The bell rings. Chairs screech back from desks as students shove their belongings into their bags and hoist them onto their shoulders. As the door opens and students stream out of the class, the teacher calls, “Bye! Have a nice weekend, and don’t forget your projects are due next Tuesday!”
You step out the door of West Annex into the crisp December air…but there’s no time to enjoy it. Your next class is Spanish, at the end of MD.
Knowing your teacher takes attendance the second the bell rings, you speed-walk toward MD, ignoring the urge to use the restroom in favor of the fear of receiving a tardy.
This situation can be a daily occurrence, especially for students with classes at opposite ends of campus. Instead of the walk being a break, it turns into another stressful part of high school.
During passing time, students may need to talk to a teacher, stop by the office, or use the restroom. They may also want to catch up with friends, walk around and stretch, or check their phones. However, these activities are either impossible or must be rushed to prevent being tardy.
Recently, a group of BHS students walked their schedules at both a “fast” and at a “moderate” pace to learn how long it took to walk from one class to another. At a “moderate” pace, the longest walking time was 3 minutes and 9 seconds, from MD to the second floor of the main building. If students conference with a teacher after class or return to another room to retrieve a lost item, two to three minutes of passing time can be eaten up, meaning that even when walking at a moderate pace, students would be late.
Can’t students complete these activities in class? In theory, yes. But teachers are often hesitant to let students out of the classroom, answering requests with the comment, “You should have done that during passing time.” And doing these activities during class is detrimental to the thinking process, distracting students from the material.
Not only is passing time not long enough to complete necessary tasks, but it also doesn’t allow for a “brain break.” According to Understood, an alternative learning platform, a brain break with physical activity “…increases blood flow to the brain, which helps with focus and staying alert. It also reduces stress and anxiety, making it easier to focus on important tasks.” An article from Edutopia summarizing the results of multiple different studies echoed this, saying, “…short physical activity breaks in the classroom improved students’ behavior, increasing the effort they put into their activities as well as their ability to stay on task.” Further supporting this is a 2012 study conducted by Mary Helen Immordino-Yang and colleagues at USC and MIT, which found that breaks are beneficial for processing and retaining information.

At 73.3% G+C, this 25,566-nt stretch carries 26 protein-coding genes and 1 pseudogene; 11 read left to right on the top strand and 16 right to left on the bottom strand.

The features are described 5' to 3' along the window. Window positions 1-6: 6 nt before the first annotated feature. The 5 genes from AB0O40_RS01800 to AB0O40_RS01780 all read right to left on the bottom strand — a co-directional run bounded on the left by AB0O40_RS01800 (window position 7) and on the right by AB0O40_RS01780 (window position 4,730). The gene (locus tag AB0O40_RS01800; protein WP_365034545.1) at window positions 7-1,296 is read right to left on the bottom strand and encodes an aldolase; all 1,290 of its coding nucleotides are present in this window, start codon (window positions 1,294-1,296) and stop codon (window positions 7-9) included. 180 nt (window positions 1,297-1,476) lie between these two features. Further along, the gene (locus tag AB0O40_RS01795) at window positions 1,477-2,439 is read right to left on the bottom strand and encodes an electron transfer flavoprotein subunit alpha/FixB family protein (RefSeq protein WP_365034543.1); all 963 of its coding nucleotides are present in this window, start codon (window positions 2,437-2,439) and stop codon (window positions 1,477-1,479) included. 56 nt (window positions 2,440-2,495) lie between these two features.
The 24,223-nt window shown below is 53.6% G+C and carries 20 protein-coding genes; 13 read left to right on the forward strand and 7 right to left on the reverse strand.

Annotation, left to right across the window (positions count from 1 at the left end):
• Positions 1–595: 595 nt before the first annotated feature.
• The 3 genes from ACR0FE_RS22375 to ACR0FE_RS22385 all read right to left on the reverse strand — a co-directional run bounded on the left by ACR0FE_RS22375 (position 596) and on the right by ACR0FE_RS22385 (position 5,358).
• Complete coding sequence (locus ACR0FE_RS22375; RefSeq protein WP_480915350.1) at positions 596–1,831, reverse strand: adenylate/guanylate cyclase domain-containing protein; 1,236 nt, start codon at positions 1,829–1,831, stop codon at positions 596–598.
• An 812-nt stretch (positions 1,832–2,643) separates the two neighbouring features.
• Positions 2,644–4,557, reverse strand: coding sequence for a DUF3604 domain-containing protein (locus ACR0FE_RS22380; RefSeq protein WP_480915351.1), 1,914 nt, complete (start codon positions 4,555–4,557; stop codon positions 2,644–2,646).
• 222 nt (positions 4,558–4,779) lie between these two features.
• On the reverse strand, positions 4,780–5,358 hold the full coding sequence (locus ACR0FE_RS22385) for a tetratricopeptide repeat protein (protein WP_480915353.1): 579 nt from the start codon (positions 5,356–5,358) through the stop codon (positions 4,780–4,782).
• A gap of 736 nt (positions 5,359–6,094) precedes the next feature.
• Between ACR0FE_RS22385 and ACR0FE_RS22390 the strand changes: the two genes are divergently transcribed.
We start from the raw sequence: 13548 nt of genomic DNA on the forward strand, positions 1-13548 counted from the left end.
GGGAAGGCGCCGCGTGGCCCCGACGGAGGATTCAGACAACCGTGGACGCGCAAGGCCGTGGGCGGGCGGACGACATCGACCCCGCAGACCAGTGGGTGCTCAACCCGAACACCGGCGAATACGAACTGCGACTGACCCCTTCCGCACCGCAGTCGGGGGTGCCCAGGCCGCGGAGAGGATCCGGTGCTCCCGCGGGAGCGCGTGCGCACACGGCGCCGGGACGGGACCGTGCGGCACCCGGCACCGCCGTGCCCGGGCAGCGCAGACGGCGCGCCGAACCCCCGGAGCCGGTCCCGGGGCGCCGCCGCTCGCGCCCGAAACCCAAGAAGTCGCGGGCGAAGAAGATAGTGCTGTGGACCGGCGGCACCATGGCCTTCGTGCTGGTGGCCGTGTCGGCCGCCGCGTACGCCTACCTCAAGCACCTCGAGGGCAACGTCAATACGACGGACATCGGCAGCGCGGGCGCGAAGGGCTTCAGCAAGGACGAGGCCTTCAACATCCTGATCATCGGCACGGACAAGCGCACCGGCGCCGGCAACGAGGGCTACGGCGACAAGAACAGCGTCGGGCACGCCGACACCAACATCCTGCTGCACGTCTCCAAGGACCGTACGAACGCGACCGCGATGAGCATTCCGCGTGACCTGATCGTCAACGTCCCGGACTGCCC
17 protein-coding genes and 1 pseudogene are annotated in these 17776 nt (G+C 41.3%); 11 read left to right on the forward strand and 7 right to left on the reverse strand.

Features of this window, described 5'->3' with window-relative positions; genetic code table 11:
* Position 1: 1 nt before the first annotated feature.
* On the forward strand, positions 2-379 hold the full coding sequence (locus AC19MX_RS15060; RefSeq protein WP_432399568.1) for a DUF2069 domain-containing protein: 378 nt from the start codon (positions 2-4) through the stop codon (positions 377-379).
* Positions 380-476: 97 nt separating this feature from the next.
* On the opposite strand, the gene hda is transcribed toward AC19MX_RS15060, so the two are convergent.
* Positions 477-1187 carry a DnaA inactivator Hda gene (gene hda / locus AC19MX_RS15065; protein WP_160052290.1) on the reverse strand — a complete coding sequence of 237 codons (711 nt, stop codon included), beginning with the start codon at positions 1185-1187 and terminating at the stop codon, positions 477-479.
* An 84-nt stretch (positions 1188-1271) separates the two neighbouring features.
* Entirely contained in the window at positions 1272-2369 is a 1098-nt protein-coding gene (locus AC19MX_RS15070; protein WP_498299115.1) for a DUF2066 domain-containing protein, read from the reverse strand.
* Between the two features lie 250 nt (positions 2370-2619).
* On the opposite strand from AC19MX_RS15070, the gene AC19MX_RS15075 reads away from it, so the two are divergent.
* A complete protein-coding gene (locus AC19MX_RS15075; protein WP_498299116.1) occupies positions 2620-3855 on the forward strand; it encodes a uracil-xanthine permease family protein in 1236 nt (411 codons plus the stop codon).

Isn’t speed-walking from one class to another physical activity? Yes, but the stress from doing so in such a short period of time is counteractive to the purpose of the break and may even worsen students’ brain function.
Could the problem be resolved with a longer passing time? Unfortunately, it isn’t that simple. Longer passing times have their drawbacks—they lengthen the school day and give students a better opportunity to leave campus or skip school altogether. If a longer school day isn’t possible, classes would have to be shortened. This would complicate the implementation of this change.
While lengthening passing time may not be the best solution, there are alternatives. One is to add a 15–20-minute recreation block onto the end of lunch. Students would be encouraged to leave the cafeteria and walk around campus, go to the library, or find a place to relax. Activities could be available to encourage physical activity and social interaction, such as foursquare or a puzzle area. Not only would this be refreshing, but it would also bring the BHS community together.
This block of time could also be placed between the first and second classes of the day, similar to the finals schedule. Students would suffer from less stress, improving their academic performance: According to a summarization of a 2008 study found on the APA website, “Stressful academic situations reduce the working-memory available to attend to a task’s information processing requirements and to control its execution.”
While adding such a block of time in the school day may not yet be possible, administrators should consider it going into the next few years. This extra time would only lengthen the school day by 15 minutes, and it would promote a less stressful and more social environment. Whether or not this idea will be implemented is up to the school, but everyone can agree that sometimes, students need a break.